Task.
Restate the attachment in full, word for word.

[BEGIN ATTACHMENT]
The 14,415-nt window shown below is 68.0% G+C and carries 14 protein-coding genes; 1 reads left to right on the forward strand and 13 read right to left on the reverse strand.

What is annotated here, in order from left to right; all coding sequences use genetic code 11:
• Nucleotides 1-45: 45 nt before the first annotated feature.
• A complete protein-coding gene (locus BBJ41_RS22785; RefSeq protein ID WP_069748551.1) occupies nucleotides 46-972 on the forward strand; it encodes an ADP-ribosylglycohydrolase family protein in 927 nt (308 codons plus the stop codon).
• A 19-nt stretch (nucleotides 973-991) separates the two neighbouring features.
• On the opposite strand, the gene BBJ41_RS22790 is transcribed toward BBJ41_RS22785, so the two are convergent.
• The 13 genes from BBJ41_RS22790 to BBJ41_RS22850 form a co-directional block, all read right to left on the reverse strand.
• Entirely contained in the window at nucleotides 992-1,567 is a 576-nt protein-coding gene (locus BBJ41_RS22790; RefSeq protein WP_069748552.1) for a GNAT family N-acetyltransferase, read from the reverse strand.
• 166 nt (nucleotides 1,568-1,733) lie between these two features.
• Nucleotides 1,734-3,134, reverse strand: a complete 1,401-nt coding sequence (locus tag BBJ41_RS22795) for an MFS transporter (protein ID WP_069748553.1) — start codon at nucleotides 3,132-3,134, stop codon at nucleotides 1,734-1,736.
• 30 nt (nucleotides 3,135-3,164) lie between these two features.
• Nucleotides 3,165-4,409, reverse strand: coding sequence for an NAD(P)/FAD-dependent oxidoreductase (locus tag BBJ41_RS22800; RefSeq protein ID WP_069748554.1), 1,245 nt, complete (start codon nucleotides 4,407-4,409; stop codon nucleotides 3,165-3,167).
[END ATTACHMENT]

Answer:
The 14,415-nt window shown below is 68.0% G+C and carries 14 protein-coding genes; 1 reads left to right on the forward strand and 13 read right to left on the reverse strand.

What is annotated here, in order from left to right; all coding sequences use genetic code 11:
• Nucleotides 1-45: 45 nt before the first annotated feature.
• A complete protein-coding gene (locus BBJ41_RS22785; RefSeq protein ID WP_069748551.1) occupies nucleotides 46-972 on the forward strand; it encodes an ADP-ribosylglycohydrolase family protein in 927 nt (308 codons plus the stop codon).
• A 19-nt stretch (nucleotides 973-991) separates the two neighbouring features.
• On the opposite strand, the gene BBJ41_RS22790 is transcribed toward BBJ41_RS22785, so the two are convergent.
• The 13 genes from BBJ41_RS22790 to BBJ41_RS22850 form a co-directional block, all read right to left on the reverse strand.
• Entirely contained in the window at nucleotides 992-1,567 is a 576-nt protein-coding gene (locus BBJ41_RS22790; RefSeq protein WP_069748552.1) for a GNAT family N-acetyltransferase, read from the reverse strand.
• 166 nt (nucleotides 1,568-1,733) lie between these two features.
• Nucleotides 1,734-3,134, reverse strand: a complete 1,401-nt coding sequence (locus tag BBJ41_RS22795) for an MFS transporter (protein ID WP_069748553.1) — start codon at nucleotides 3,132-3,134, stop codon at nucleotides 1,734-1,736.
• 30 nt (nucleotides 3,135-3,164) lie between these two features.
• Nucleotides 3,165-4,409, reverse strand: coding sequence for an NAD(P)/FAD-dependent oxidoreductase (locus tag BBJ41_RS22800; RefSeq protein ID WP_069748554.1), 1,245 nt, complete (start codon nucleotides 4,407-4,409; stop codon nucleotides 3,165-3,167).